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The tall false fronts of Main Street spilled out a lake of shadow, a canal of liquid heat that soaked through the iron weave of Collins' jeans and turned into black ink stains. The old window of the hardware store showed its age in soft wrinkles, ripples that had caught on fire in the sunset. Collins felt the twilight stealing under the arms of his tee-shirt. The overdue hair on the back of his rangy neck stood up in attention. It was a joke, but the first one Collins had ever known Doc Candle to make.
"In time, I guess you'll bury me all right, Doc."
"In my time, not yours, Earthling."
"Earthling?" Collins repeated the last word.
The old man frowned. His face was a collection of lines. When he frowned, all the lines pointed to hell, the
grave, decay and damnation.
"Earthling," the undertaker repeated. "Earthman? Terrestrial? Solarian? Space Ranger? Homo sapiens?"
Collins decided Candle was sure in a jokey mood. "Kind of makes you think of it, don't it, Doc? The
Moon, places like that. Reminds you that weare Earthlings, like they say in the funnies, all right."
"Not outside town."
"Inside. Inside town. Part of the spaceship administration building is going to go smack in the middle of
where your house used to be."
"For less time than you will be yourself, Earthling."
"Earthling yourself! What's wrong with you, Doc?"
"No. I am not an Earthling. I am a superhuman alien from outer space. My mission on Earth is to destroy
see some old person snap under the weight of years.
"You have to destroy the rocketship station, huh, Doc, before it sends up spaceships?"
"No. I want to killyou. That is my mission."
"Because," Candle said, "I am a basically evil entity."
The undertaker turned away and went skittering down Main Street, his lopsided gait limping, sliding, hopping,
skipping, at a refined leisurely pace. He was a collection of dancing, straight black lines.
Collins stared after the old man, shook his head and forgot about him.
He moved into the hardware store. The bell tinkled behind him. The store was cramped with shadows and the
light, even at fifty.
"Hi, Ed. You closed?"
"Guess not, Sam. What are you looking for?"
"A pound of tenpenny nails."
Michaels stood up.
Sarah Comstock waddled energetically out of the back. Her sweet, angelic face lit up with a smile. "Sam
Collins. Well, I guessyou'll want to help us murder them."
"Murder?" Collins repeated. "Who?"
"Those Air Force men who want to come in here and cause all the trouble."
"How are you going to murder them, Mrs. Comstock?"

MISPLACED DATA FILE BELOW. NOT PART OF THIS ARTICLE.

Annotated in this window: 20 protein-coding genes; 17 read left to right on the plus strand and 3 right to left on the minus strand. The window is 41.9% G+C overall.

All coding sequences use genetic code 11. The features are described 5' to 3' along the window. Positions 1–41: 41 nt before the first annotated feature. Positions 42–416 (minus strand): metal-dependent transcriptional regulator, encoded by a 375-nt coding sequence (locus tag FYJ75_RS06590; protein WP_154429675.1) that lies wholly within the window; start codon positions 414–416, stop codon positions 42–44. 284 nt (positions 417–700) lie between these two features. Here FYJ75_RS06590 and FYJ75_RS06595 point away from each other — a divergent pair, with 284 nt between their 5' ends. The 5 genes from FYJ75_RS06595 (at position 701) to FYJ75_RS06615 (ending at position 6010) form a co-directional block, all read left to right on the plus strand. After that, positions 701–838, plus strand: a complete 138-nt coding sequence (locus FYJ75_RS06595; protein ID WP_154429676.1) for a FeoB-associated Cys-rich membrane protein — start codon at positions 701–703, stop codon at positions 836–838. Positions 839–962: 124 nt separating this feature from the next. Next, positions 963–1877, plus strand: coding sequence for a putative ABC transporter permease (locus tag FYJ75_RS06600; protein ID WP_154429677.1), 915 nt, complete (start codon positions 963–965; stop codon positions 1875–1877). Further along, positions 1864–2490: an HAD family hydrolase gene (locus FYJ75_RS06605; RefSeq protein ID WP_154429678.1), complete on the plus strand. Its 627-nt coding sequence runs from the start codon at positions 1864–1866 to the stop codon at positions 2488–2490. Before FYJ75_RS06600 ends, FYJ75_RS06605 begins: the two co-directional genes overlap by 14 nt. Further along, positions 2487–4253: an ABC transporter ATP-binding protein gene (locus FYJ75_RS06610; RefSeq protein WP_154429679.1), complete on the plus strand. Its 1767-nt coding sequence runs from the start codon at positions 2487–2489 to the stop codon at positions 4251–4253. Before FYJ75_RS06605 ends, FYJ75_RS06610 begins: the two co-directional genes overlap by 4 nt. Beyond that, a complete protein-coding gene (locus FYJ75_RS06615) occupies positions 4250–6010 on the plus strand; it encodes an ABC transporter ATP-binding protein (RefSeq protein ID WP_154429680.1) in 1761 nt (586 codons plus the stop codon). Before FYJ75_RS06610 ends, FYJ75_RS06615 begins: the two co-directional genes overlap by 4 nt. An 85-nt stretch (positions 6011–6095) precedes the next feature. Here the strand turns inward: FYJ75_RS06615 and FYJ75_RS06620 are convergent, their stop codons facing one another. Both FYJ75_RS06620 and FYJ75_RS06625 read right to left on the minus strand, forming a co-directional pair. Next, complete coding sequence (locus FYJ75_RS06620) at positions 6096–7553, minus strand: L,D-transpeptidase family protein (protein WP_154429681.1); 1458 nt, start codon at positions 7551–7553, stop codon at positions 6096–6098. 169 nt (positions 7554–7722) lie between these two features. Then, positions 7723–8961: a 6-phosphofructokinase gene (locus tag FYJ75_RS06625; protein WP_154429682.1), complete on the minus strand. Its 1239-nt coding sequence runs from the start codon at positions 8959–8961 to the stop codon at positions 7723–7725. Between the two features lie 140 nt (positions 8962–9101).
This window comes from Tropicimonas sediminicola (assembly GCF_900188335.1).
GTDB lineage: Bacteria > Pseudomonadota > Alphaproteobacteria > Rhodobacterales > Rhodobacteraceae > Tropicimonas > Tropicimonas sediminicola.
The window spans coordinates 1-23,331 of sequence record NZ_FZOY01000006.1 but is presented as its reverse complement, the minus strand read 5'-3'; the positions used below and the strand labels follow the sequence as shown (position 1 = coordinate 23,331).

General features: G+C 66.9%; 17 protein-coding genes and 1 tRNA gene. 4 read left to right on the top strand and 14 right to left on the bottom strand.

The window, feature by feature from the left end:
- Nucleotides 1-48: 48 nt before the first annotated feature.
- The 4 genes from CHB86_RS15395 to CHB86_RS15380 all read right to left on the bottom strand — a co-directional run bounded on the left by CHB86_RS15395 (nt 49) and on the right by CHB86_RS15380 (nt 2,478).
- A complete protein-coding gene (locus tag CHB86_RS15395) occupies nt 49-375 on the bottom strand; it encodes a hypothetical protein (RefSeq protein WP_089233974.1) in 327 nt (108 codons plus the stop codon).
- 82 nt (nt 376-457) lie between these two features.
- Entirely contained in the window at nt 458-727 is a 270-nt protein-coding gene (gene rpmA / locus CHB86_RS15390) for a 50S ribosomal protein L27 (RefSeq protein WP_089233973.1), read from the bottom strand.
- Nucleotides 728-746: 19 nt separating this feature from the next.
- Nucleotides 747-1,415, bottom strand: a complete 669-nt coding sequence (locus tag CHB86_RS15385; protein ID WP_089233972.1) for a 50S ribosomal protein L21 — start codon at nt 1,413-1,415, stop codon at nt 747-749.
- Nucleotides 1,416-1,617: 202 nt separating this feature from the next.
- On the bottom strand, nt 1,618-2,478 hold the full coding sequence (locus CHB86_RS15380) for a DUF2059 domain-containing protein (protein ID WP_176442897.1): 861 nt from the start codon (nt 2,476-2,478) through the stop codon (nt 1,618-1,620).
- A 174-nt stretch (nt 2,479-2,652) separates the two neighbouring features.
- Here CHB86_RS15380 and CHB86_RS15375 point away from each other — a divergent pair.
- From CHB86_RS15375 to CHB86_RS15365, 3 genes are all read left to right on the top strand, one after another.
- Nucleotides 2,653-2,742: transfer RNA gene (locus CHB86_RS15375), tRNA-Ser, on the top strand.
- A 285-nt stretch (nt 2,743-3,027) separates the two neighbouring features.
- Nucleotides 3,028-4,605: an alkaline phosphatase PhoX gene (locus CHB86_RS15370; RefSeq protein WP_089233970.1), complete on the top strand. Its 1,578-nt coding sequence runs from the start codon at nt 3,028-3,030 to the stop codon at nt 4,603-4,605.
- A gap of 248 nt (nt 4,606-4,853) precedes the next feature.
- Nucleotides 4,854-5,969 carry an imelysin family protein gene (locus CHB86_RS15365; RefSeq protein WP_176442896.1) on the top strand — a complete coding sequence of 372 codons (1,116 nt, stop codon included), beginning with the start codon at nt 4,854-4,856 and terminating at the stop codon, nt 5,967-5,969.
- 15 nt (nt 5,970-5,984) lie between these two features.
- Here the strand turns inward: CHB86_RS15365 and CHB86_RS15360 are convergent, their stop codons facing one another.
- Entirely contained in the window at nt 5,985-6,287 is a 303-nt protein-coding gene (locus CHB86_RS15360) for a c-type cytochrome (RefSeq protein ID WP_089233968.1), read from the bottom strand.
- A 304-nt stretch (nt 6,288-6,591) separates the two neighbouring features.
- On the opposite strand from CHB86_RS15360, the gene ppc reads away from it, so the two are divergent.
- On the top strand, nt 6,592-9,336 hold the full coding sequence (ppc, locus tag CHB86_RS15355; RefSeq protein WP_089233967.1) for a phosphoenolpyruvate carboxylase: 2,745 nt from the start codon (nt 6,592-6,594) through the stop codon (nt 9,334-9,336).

"When they see our petition in Washington, D.C., they'll call those men back pretty quick."
"Oh," Collins said.
Mrs. Comstock produced the scroll from her voluminous handbag. "You want to sign, don't you? They're
the new column, Sam."
Collins shook his head. "I don't believe in signing things. They can't take what's mine."
"But Sam, dear, theywill. They'll come in and push your house down with those big tractors of theirs. They'll
Ed Michaels scooped up a pound, one ounce of nails and spilled them onto his scale. He pinched off the
excess, then dropped it back in and fed the nails into a brown paper bag. He crumpled the top and set it on the
counter. "That's twenty-nine plus one, Sam. Thirty cents."
Michaels chuckled. "I wasn't exactly getting ready for the opera, Sam."
Collins turned around and saw Sarah Comstock still waiting, the petition in her hand.
"Now what's a pretty girl like you doing, wasting her time in politics?" Collins heard himself ask.
Mrs. Comstock twittered. "I'm old enough to be your mother, Sam Collins."
"I like mature women."
Collins watched his hand in fascination as it reached out to touch one of Sarah Comstock's plump cheeks, then
dropped to her shoulder and ripped away the strap-sleeve of her summer print dress.
A plump, rosy shoulder was revealed, splattered with freckles.
Sarah Comstock put her hands over her ears as if to keep from hearing her own shrill scream. It reached out
The voice cut through to him and he looked up.
Ed Michaels had a double-barreled shotgun aimed at him. Mrs. Michaels' face was looking over his shoulder
in the door to the back, her face a sick white.
"You get out of here, Sam," Michaels said. "You get out and don't you come back. Ever."
Collins' hands moved emptily in air. He was always better with his hands than words, but this time even they
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